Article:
Imagine a presidential election season beginning with a series of hotly-contested primaries, followed by an intense debate over the role and responsibilities of the federal government. Modern audiences might be interested to know that's exactly what happened one hundred years ago. It was 1912, and former President Theodore Roosevelt came out of retirement to challenge incumbent William Howard Taft for the keys to the White House. Not only did he run against Taft, Roosevelt split from the ranks of the Republicans to form a new political party.
Roosevelt's Progressive (or "Bull Moose") Party went on to become the most successful third party in the history of the United States and, according to University of Virginia professor Sidney M. Milkis, it not only set the agenda for the 1912 election, but also inspired fundamental changes in the political landscape. Professor Milkis, author of the book Theodore Roosevelt, the Progressive Party Campaign, and the Transformation of American Democracy, will be in Buffalo later this month to discuss the dramatic presidential race of 1912 and the lasting impact of Roosevelt's Bull Moose Party.
Professor Milkis will be at the Theodore Roosevelt Inaugural Site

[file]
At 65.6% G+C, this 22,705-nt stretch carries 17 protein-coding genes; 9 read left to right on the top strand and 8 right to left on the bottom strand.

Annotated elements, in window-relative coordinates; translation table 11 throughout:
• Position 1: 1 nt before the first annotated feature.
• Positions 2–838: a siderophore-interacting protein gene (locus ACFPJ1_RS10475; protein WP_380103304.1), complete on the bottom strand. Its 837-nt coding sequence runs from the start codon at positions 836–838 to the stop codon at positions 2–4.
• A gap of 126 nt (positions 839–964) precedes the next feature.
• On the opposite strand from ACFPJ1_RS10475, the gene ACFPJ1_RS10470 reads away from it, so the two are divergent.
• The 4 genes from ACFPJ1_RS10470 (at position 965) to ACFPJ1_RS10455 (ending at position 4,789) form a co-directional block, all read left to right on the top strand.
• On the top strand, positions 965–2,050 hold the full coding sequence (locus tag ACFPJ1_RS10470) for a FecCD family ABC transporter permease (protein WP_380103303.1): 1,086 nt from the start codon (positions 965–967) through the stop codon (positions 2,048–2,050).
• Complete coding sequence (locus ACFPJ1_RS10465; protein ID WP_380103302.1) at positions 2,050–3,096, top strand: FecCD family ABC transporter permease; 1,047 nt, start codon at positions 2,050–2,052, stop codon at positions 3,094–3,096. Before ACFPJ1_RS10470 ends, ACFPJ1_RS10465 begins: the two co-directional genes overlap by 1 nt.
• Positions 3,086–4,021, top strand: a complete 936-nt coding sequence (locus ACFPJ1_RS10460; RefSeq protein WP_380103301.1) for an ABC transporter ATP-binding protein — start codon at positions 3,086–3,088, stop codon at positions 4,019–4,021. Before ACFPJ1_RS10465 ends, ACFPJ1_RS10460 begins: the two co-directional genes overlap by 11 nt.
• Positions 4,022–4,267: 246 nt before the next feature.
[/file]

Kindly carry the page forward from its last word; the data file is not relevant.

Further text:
(641 Delaware Avenue) for a lecture beginning at 7 p.m. on Monday, September 24th. His remarks will be followed by an opportunity for questions and discussion. The event costs $5 per person, which is payable at the door. However, space is limited and reservations are encouraged (call 716-884-0095 or e-mail: email@example.com). Professor Milkis will also be available to sign copies of his book, which can be purchased in the museum's shop.
The Theodore Roosevelt Inaugural National Historic Site is presenting this event in collaboration with The Association for a Buffalo Presidential Center. It is being made possible by funding from the New York Council for the Humanities and the Monroe D. Ray Chapter of the American Political Items Collectors.
Get Connected: Theodore Roosevelt Inaugural Site, 716.884.0095